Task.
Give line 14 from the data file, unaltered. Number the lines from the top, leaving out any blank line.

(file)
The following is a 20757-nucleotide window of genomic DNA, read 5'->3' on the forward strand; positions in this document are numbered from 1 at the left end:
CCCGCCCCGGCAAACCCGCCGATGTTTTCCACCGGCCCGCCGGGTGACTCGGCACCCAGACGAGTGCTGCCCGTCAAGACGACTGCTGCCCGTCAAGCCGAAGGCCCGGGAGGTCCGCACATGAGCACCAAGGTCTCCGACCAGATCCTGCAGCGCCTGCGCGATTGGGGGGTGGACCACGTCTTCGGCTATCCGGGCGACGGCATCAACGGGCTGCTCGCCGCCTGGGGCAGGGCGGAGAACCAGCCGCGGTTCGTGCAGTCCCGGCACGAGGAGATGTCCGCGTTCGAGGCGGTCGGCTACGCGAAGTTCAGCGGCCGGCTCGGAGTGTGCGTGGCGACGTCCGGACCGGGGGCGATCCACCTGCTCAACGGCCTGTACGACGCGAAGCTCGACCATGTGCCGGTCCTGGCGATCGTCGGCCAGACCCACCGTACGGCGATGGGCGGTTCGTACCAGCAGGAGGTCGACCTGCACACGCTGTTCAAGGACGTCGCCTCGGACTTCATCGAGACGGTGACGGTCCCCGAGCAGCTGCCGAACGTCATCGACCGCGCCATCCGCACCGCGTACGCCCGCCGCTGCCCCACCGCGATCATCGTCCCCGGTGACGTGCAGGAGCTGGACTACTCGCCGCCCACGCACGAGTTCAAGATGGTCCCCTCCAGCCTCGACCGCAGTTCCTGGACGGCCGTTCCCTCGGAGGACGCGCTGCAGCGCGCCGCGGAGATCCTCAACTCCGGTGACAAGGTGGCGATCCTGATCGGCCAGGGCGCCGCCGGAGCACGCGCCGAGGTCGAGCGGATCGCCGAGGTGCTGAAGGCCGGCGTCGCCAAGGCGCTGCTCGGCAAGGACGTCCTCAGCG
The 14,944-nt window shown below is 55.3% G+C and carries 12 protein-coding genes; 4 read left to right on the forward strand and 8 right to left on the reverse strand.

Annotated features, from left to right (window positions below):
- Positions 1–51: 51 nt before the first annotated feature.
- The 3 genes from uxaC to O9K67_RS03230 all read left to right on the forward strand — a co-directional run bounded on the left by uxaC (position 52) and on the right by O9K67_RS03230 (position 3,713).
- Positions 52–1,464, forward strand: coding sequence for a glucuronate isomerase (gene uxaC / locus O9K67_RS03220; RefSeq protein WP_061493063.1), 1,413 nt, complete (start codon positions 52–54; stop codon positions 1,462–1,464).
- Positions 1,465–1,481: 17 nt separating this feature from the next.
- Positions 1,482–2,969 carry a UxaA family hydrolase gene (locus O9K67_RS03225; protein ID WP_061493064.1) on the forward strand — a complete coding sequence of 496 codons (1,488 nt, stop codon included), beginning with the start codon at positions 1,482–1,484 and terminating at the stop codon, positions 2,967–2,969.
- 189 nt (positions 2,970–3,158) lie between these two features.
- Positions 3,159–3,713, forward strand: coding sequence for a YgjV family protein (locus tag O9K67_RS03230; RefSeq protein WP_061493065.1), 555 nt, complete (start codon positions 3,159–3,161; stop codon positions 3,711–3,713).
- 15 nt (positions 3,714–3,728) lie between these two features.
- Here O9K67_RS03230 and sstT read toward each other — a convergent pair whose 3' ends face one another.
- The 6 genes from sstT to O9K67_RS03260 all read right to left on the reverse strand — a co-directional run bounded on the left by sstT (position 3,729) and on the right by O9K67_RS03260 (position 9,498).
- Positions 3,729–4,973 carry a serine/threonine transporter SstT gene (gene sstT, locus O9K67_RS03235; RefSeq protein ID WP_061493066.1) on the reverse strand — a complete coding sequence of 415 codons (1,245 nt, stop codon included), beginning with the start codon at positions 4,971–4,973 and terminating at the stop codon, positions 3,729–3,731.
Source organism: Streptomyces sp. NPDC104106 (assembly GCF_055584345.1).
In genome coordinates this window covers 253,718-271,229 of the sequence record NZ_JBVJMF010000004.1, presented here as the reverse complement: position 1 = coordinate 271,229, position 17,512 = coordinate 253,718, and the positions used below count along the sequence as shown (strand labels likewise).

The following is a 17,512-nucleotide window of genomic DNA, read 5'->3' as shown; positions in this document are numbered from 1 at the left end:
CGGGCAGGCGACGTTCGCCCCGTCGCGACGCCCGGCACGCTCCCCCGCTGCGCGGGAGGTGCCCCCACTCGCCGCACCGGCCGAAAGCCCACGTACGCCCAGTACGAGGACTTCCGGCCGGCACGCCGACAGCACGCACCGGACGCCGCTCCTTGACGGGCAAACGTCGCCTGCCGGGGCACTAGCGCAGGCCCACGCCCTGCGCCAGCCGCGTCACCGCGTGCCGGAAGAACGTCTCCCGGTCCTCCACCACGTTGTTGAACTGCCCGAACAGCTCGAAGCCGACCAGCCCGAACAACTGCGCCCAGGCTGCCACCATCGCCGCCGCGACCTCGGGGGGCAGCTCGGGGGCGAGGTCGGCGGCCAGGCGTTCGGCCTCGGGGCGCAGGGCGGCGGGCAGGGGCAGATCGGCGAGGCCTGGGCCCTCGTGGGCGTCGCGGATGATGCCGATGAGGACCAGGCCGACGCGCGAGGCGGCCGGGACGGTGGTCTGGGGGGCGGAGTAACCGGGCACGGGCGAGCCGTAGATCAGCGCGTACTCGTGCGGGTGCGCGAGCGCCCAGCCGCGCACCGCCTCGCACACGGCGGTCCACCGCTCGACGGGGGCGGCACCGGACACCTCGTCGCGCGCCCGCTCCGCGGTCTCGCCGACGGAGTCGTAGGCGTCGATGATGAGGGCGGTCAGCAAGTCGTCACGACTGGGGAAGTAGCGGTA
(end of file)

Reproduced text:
- The 6 genes from sstT to O9K67_RS03260 all read right to left on the reverse strand — a co-directional run bounded on the left by sstT (position 3,729) and on the right by O9K67_RS03260 (position 9,498).